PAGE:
During the 1960’s, Camilleri composed movement and dynamism in his work. With the use of wild horses, bulls and dancers, Camilleri was able to include very fast paced visual imagery. These representations are depicted in one of Camilleri’s paintings titled “The Cyclone” which is an oil-on-canvas painting that is stuck to panel in an unconventional method. Instead of stretching the canvas around the panel, the canvas is stuck to the panel leaving an underlying wooden frame evident whilst also letting the unevenness and tatty canvas edges visible.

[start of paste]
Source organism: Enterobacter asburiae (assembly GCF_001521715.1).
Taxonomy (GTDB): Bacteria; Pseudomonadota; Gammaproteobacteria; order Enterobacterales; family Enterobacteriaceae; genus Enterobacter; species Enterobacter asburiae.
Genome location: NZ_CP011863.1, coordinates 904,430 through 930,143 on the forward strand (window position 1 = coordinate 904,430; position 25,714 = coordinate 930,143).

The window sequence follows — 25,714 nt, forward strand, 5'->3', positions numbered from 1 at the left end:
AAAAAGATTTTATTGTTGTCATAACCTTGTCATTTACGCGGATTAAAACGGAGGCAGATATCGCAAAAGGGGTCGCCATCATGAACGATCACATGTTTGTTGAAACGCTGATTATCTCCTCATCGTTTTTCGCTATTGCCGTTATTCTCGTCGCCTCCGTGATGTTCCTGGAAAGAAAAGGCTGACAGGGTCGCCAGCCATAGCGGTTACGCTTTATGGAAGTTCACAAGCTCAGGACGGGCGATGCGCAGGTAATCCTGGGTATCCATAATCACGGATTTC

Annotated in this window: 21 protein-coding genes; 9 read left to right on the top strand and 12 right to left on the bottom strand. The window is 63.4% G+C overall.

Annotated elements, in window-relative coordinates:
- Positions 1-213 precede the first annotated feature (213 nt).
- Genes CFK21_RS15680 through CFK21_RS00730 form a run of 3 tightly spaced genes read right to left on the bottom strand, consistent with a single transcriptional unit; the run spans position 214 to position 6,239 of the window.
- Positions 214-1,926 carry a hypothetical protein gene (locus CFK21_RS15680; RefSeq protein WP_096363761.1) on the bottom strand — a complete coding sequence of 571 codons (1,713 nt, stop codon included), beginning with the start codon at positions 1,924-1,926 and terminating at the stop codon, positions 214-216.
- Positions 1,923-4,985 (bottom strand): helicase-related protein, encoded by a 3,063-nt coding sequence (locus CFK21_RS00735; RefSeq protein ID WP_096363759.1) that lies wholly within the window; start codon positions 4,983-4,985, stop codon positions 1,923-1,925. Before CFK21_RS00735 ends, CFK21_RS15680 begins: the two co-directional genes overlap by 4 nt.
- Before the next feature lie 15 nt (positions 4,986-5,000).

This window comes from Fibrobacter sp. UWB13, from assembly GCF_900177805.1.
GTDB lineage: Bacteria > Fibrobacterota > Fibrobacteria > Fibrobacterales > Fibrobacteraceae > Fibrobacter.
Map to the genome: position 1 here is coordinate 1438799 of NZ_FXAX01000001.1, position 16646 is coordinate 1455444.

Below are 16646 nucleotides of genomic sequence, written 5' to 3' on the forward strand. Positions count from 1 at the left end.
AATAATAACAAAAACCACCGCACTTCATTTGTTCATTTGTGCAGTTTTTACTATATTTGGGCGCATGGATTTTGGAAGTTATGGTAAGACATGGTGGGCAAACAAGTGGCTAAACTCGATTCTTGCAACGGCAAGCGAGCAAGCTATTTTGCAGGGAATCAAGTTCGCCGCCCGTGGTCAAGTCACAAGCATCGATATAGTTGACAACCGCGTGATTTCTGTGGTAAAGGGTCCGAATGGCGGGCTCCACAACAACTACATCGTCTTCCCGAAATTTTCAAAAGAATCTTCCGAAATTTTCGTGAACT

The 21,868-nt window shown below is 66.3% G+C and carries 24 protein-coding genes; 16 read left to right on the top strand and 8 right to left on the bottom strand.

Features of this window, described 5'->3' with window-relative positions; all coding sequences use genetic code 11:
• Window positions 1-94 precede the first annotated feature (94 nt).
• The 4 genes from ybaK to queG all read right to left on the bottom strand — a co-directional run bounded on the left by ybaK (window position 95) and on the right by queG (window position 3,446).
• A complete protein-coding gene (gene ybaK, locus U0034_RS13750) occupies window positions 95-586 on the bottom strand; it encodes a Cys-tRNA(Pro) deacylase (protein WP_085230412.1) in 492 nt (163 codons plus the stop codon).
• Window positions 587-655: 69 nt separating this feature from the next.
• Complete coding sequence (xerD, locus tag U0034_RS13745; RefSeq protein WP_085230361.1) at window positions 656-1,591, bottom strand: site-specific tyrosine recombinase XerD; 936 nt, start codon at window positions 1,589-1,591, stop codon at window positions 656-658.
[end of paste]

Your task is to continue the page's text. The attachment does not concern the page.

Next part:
Movement is represented through the use of empty spaces, quick line drawings, chunky washes and splashes of paint. Camilleri’s quick hand movements leave little details hidden for the viewer to find, creating a play on the eyes and contemplation for the mind.
The metaphorical ‘cyclone’ in the painting emphasises action and mobility in a team of horses, whilst the use of gentle blue and grey, create an interesting contrast on the harsh brown canvas. It is almost as if you can hear the horses’ hooves land on a dusty ground and a distant rumble of chaos whilst the moon creates a distant warm light. A painting which you can hear and not just see.